Do you know why we honor our deceased veterans with the wearing of the poppy? Why do veterans of the William Bradford Turner Post No. 265 and its Ladies Auxiliary Unit distribute hospitalized veteran-made poppies on Memorial Day and throughout the month of May?
Some of the bloodiest battles of World War I took place in the areas of northern France, and southwest Belgium known as Flanders. The war-torn area was left in destruction, mud-laden and with no vegetation. Soldiers (hundreds being our own) were buried there, where they had made the ultimate sacrifice. It was discovered in 1915 that the turned soil, where the soldiers were interred, became fertile for fields of poppies to grow once again. As the soldiers of all nations viewed the resurgent massive fields of poppies, they came to look upon the poppy flower as the living symbol of their dead comrades’ sacrifice. The red blossom soon assumed sacred significance, as the flower of remembrance, for those whose lives had been lost in the defense of freedom.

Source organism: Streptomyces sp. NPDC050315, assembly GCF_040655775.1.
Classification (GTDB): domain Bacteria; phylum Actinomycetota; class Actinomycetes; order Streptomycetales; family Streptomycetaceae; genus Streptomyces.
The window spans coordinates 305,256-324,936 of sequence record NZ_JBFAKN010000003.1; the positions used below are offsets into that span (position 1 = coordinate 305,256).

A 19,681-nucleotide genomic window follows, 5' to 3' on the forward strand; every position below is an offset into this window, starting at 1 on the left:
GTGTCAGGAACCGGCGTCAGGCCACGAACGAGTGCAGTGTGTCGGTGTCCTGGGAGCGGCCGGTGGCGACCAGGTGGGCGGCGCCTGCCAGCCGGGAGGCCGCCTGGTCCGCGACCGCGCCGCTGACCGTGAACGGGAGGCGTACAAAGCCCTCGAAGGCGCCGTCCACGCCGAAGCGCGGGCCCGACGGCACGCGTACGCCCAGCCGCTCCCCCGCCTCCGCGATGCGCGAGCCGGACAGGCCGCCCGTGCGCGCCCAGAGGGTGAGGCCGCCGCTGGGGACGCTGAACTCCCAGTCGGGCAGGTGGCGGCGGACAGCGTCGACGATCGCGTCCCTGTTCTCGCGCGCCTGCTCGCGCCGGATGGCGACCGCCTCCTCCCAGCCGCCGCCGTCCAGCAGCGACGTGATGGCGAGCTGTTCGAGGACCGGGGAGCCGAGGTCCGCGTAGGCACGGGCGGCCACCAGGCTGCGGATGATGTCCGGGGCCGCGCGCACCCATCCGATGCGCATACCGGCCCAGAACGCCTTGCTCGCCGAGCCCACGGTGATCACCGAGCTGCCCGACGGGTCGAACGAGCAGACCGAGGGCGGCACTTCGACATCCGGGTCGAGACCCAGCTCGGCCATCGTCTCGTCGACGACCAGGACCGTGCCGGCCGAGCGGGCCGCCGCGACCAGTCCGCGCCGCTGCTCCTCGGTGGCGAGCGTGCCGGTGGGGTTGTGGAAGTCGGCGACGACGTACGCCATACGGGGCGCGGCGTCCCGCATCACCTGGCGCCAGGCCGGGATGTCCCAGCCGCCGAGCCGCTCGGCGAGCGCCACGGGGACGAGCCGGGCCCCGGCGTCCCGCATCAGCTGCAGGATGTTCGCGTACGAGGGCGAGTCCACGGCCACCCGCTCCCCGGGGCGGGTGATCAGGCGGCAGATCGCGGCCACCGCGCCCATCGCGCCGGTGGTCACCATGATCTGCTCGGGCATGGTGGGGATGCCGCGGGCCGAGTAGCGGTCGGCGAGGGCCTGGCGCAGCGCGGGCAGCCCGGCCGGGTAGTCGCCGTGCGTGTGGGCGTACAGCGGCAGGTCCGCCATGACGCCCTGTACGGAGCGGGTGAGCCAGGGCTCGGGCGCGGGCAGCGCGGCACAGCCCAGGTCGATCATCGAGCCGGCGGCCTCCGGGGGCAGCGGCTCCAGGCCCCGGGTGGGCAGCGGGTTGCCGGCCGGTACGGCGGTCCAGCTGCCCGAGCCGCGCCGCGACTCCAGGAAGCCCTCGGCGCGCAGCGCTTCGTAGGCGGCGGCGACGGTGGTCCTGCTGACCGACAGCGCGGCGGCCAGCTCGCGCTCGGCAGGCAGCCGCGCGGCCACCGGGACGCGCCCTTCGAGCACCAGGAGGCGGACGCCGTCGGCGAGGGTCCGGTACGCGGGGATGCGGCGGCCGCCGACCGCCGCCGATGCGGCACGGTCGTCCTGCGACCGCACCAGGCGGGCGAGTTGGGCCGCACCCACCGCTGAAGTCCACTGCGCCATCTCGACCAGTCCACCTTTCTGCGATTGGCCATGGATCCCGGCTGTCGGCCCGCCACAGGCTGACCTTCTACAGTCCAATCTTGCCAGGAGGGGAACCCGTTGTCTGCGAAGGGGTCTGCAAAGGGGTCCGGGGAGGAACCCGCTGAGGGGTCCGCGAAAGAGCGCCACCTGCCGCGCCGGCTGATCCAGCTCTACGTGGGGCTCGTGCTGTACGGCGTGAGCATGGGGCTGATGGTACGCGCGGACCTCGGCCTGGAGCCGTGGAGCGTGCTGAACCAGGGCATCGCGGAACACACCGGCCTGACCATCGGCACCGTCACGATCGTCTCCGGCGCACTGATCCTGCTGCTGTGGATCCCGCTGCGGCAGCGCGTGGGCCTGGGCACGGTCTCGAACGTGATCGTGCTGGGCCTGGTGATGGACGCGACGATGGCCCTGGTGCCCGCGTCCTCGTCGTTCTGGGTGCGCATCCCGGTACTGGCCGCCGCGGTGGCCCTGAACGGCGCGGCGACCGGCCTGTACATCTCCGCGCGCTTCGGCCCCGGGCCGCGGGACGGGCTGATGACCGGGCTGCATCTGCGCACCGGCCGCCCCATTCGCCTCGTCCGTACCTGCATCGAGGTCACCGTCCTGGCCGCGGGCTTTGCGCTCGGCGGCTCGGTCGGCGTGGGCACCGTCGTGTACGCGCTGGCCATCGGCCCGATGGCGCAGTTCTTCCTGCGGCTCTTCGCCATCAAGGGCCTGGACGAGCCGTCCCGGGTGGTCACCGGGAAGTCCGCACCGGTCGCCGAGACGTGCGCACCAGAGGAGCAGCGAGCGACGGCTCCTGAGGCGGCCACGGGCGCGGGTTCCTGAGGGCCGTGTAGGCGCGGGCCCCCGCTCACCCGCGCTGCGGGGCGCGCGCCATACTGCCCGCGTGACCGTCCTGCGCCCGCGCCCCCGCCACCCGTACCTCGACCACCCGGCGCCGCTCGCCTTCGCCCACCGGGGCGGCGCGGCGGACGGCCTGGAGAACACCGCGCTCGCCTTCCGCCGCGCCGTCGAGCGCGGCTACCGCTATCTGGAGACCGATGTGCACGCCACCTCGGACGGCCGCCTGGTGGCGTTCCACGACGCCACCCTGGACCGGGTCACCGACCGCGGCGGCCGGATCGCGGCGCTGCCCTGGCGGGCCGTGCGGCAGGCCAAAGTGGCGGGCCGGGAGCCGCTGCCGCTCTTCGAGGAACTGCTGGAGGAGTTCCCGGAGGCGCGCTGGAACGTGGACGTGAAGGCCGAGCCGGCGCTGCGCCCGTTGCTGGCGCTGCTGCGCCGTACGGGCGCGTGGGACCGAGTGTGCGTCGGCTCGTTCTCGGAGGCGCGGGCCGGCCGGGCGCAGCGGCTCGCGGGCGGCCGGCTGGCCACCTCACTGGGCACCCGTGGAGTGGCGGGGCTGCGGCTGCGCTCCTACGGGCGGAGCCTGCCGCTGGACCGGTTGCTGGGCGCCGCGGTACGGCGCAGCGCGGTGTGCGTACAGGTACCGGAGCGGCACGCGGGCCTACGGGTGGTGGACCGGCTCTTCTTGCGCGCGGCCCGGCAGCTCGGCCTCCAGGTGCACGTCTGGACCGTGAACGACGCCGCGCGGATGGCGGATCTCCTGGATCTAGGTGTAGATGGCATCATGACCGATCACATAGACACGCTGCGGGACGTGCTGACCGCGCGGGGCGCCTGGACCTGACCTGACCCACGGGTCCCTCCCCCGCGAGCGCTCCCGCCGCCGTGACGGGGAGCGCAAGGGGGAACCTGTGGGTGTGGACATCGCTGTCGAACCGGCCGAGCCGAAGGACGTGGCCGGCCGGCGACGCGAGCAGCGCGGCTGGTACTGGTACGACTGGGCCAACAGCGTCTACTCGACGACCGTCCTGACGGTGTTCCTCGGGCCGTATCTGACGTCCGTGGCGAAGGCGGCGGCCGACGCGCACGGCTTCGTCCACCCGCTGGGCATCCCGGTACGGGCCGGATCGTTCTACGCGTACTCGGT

Thus, the members of our Legion and Auxiliary urge you to wear a poppy, especially at this time on and surrounding Memorial Day. Give tribute to those who gave their lives in service, and assist us in our efforts for veterans and their families who now need our help.
Poppy Drive Chairlady
American Legion Post No. 265